Secondly, a relatively high content of ethanol is necessary in formulas containing oils. However, this high ethanol content entails difficulties on administration of the products to children and results in storage problems.

When used for filling capsules it is necessary, for the purpose of preventing evaporation, to increase the elaboration of finishing by packaging in aluminium blister packs.

Newer dosage forms disclosed in GB Patent 2,222,770 comprise routes to solutions by the production of micro-emulsions. These systems consist of 4 to 6 components which form a complicated system of active ingredient, lipophilic, hydrophilic phase, and a surface-active substance. Systems of this type entail an increased risk of cross-reaction and the risk that one of the substances used is not tolerated by the patient.

German Patent 3,924,207 discloses a process for producing stable aqueous injection solutions for intravenous administration, which can be administered orally, in which

a) 1 part by weight of cyclosporin

b) 8-13 parts by weight of one or more monoesters of a or of saturated hydroxy fatty acids with polyethylene glycol and

c) 1-13 parts by weight of one or more mono- and/or polyhydric alcohols are mixed.

Pharmaceutical forms which can be used orally have not been produced and investigated in this patent. On attempting to produce formulations in the lower concentration ranges, stated by the inventors, of one or more mono- or polyhydric alcohols, no solution which can provide clear dilutions with water, which is essential for good bioavailability of the active ingredient, is obtained.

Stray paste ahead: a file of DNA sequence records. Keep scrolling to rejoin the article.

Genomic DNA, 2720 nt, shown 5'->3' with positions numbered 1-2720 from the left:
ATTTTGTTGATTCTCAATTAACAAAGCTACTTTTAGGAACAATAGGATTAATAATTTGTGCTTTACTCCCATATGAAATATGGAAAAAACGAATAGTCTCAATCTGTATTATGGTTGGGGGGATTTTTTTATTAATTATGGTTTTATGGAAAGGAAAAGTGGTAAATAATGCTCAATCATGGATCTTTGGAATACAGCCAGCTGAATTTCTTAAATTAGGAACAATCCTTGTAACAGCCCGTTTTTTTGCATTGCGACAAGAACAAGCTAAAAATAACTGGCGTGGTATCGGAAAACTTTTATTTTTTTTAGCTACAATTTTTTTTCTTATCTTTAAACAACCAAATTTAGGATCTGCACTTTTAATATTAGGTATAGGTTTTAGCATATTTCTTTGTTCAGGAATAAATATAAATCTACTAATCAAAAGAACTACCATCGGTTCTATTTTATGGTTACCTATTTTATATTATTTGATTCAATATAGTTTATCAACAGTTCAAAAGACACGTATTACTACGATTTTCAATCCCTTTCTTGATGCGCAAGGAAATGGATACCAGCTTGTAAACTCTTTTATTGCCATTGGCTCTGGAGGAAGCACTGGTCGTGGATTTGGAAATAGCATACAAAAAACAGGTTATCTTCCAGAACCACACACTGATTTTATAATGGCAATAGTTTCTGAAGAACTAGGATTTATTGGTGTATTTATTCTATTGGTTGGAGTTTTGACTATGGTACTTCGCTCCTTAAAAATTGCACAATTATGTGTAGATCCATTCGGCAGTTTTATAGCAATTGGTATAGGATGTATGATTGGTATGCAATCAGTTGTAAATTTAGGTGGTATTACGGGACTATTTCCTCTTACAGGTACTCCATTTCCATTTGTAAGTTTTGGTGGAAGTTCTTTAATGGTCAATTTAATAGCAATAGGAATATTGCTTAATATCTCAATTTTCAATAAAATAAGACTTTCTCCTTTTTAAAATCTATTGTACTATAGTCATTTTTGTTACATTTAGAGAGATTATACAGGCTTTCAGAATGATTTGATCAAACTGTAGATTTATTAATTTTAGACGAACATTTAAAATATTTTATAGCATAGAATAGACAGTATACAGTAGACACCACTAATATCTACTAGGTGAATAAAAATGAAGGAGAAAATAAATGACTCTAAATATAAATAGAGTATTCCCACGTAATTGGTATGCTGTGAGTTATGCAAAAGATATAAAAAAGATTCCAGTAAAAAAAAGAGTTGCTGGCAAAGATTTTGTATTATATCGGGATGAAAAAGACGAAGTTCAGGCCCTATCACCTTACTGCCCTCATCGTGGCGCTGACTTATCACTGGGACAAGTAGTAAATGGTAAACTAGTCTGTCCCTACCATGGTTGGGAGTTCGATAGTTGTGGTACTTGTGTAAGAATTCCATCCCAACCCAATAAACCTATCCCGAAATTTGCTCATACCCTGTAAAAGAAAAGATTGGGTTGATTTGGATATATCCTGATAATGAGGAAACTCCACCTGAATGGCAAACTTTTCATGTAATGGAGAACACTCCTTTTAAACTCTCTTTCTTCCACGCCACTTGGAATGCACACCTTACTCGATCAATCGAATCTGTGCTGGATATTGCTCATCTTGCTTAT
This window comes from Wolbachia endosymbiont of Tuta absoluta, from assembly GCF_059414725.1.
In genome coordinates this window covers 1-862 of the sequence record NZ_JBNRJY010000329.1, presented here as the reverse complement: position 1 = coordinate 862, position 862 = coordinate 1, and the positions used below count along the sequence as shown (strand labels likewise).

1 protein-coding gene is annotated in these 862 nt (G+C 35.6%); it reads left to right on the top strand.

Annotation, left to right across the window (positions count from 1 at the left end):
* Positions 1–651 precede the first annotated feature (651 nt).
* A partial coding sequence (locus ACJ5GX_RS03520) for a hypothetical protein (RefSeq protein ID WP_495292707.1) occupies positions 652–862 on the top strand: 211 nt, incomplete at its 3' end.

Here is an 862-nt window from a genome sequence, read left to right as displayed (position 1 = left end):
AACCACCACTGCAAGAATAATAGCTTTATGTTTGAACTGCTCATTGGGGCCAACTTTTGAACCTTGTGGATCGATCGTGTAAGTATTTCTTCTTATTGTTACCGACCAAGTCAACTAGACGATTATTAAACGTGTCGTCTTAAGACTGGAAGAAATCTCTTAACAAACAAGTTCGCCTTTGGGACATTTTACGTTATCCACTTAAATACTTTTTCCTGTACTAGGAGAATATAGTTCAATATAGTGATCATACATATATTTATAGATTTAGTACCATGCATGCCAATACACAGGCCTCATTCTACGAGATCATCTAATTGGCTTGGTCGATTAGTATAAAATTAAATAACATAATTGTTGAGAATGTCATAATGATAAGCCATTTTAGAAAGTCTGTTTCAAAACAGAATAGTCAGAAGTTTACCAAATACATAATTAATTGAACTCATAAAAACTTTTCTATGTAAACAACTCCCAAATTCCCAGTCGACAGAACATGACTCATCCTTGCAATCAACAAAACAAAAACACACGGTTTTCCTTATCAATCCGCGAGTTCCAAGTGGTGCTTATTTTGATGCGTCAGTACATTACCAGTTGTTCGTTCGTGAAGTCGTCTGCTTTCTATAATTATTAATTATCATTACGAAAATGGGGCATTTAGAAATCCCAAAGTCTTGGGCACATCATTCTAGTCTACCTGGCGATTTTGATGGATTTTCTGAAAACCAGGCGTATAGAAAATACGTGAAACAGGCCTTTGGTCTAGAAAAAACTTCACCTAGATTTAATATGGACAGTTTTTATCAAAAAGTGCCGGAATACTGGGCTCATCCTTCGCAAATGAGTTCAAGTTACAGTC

All commercially obtainable dosage forms contain oily, lipophilic ingredients (corn oil, kernel oil, corn oil mono-, di-, triglycerides) and one or more detergents and mono- or polyhydric alcohols.

It is evident from DE-A 3,843,054 that orthorhombic crystalline forms such as CY-A/X-II and, in particular, CY-A/X-III are particularly suitable for producing pharmaceutical forms. These formulations are said to contain cyclosporin in stable and fine-particle form and/or have better stability or more favorable release characteristics. These forms are preferably for topical dermal or topical ophthalmic use. The process described for producing the solvate-free orthorhombic crystal forms using ultrasound is difficult to implement on the industrial scale.

It is likewise shown that cyclosporin in amorphous form is less suitable for producing dosage forms.

SUMMARY OF THE INVENTION

The problems which have been described have been solved according to the invention by the surprising finding that in cyclosporin dosage forms for oral administration with a simple composition and high bioavailability in the form of drinkable solution or capsules containing:

a) 1.0 part by weight of one or more amorphous cyclosporin(s) as active ingredient;

b) 7.5 to 7.8, preferably 7.7, parts by weight of one or more polyethylene glycol monoesters of saturated C10 to C22 hydroxy fatty acids, preferably SOLUTOL® HS 15;